Second rule? Wear your badge with pride.

Like these good folks from Battersea Dogs and Cats Home – out and proud about their love of data and demanding more badges! We’ll have more up for grabs at the Data Breakfast, so sign up now to secure your place.


See you there.



Data in Direct Marketing: Past, Present, Future

This week we’ve been at the Institute of Fundraising’s National Convention, the biggest event for fundraisers in Europe. It’s a tremendous event – 2,000 people attend – and the content is fabulous.

Our own Dawn Varley presented on a subject close to her heart – data! Alongside Simon Freeman, Supporter Analysis Manager at Save the Children, and Jonathan Moxham, Database Marketing and Analysis Manager at the British Red Cross, Dawn delivered a session entitled ‘Data in Direct Marketing: Past, Present and Future’.

Dawn’s role was to describe the ‘Future’ of data in direct marketing – here are her predictions, heavily laced with a huge dose of common sense!

What does the future hold?

There’s a lot going on in the world of data and data systems at the moment. Some folks think ‘the cloud’ is the answer (sometimes without really knowing the question) and others think gobbling up more and more data (BIG data!) will give insights we didn’t even know we needed! Amongst all this we have the shifting sands of technology suppliers and the systems they offer. Is your database really going to serve your charity well for the next 10 years or will something more shiny revolutionise your fundraising? All these questions and no real answers. And I don’t have answers either – but here’s what I think …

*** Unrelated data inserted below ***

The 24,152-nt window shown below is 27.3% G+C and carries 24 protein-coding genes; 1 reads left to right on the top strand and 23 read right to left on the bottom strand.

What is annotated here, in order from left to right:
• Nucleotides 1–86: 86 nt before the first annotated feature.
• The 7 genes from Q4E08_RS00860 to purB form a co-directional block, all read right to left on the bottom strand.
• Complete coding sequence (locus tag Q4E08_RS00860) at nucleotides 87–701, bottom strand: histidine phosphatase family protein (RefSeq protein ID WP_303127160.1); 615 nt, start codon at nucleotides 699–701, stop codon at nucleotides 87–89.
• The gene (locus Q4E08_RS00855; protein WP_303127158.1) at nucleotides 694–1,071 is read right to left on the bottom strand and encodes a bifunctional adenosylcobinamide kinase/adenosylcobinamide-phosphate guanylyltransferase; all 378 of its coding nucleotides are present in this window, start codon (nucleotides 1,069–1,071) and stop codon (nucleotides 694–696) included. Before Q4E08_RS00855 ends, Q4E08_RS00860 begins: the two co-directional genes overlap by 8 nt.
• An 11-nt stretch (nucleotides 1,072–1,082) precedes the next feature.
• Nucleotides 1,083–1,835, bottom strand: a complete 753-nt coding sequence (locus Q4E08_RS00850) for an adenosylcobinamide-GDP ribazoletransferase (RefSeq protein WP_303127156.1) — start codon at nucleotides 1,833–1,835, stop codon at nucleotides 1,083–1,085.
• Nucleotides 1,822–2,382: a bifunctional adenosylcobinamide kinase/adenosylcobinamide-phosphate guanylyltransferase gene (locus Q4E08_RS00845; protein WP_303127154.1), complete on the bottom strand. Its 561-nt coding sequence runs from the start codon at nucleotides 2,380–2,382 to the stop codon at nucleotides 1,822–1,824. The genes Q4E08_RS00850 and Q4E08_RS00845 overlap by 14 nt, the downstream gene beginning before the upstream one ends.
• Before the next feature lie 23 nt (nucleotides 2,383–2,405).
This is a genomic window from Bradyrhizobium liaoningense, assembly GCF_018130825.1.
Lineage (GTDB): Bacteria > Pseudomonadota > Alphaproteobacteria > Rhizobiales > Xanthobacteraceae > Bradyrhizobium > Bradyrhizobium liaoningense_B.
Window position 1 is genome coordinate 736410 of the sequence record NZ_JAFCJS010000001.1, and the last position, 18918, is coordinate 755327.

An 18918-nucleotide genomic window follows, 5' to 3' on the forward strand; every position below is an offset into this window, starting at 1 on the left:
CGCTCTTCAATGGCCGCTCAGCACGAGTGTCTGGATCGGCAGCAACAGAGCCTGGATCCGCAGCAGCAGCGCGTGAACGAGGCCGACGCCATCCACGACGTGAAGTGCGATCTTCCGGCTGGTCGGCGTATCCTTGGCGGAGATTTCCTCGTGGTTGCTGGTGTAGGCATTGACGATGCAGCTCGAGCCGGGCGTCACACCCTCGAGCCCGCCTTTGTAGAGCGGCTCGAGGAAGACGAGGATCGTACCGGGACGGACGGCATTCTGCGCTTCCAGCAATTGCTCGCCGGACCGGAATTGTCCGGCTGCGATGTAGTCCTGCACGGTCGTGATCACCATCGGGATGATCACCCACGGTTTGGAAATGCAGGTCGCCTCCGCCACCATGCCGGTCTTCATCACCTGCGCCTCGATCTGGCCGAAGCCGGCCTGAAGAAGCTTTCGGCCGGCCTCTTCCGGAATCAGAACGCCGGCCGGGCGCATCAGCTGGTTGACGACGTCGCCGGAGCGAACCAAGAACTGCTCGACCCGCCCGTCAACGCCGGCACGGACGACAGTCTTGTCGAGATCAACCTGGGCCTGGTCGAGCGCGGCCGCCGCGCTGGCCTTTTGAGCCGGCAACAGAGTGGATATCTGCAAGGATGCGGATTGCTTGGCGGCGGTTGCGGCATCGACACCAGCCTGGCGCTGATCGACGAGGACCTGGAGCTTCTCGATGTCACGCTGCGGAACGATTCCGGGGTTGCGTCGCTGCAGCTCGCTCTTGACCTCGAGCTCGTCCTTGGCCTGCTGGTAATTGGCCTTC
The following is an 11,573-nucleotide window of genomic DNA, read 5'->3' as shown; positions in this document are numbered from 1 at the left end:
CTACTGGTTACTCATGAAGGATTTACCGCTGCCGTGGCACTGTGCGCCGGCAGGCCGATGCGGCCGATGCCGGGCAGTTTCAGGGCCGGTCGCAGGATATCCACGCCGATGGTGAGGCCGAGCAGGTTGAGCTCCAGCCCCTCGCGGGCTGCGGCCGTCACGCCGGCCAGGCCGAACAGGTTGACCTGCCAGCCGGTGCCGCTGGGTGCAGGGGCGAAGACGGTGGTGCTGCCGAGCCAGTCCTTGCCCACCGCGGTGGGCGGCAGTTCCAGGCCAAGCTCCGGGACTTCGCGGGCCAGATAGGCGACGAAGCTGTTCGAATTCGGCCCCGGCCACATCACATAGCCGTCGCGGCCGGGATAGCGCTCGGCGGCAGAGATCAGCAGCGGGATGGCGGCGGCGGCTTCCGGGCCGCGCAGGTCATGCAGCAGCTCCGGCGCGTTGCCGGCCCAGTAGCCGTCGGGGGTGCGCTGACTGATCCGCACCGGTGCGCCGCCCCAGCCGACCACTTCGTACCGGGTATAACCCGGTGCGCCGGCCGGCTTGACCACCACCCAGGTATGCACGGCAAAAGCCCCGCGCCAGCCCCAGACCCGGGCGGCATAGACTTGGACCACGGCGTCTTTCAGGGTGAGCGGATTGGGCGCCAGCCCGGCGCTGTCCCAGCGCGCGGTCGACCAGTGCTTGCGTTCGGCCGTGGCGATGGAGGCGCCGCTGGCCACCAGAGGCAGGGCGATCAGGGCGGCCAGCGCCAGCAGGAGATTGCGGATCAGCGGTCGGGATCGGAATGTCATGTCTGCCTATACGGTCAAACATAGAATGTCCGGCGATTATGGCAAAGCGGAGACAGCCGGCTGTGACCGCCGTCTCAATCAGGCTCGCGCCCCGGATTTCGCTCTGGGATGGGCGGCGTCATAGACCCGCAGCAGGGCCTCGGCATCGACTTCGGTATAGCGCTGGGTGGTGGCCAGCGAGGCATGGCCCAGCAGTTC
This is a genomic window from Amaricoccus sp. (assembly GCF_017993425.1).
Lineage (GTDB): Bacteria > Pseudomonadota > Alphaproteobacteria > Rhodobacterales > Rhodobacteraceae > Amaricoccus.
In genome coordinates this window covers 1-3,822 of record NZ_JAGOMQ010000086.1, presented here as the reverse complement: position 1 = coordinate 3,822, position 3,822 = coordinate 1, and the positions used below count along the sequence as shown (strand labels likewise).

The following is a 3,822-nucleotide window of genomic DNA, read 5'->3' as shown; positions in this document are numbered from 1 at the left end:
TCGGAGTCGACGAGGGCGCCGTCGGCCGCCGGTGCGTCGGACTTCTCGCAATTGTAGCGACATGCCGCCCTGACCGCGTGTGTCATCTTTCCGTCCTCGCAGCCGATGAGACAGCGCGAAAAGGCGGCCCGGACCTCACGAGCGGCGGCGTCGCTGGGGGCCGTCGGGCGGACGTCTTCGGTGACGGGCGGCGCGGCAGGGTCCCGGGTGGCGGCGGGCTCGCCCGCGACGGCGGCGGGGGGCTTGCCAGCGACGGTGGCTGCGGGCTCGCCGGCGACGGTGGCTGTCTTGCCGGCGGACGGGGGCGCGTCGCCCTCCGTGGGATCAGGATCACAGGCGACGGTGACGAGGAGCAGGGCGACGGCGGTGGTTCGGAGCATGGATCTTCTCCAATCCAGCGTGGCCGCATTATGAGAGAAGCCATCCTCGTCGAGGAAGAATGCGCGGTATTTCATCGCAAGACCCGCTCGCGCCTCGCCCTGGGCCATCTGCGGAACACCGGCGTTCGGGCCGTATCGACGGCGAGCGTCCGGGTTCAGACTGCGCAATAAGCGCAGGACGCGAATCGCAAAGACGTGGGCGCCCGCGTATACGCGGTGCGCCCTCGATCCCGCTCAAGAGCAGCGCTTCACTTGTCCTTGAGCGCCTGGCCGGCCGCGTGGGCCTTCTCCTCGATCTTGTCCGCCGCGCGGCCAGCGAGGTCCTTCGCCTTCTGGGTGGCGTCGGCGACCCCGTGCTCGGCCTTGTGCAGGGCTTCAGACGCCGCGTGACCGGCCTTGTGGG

‘The Cloud’ – means many things to many people, and is one of those buzz words banded about without much thought as to what is really mean by it. It can mean a myriad of different things – it’s the context in which it is used that defines it.  There’s no doubt that ‘The Cloud’ offers us great options to do things in different ways, from removing IT infrastructure to storing our data in the ether rather than in a ‘traditional’ model sat in the office such as thankQ, Care, Raiser’s Edge etc. But for the subject at hand, data in DM, these things matter not.

BIG data is cool, it’s out there, and it can add layers of insight that we never thought possible. But for charity DM right now, it’s not the immediate future – small is where it’s at. ‘Small’ data is YOUR data – the stuff sat in your database about your supporters, and it’s more important to get that in good shape (clean, robust and meaningful), have it understood (a data dictionary exists) and be worked well (you have a data strategy which matches your fundraising strategy), than to start getting fanciful about the BIG stuff. For charities, the land may lie very differently in 20 years’ time but, for the short term, make sure your house is in order.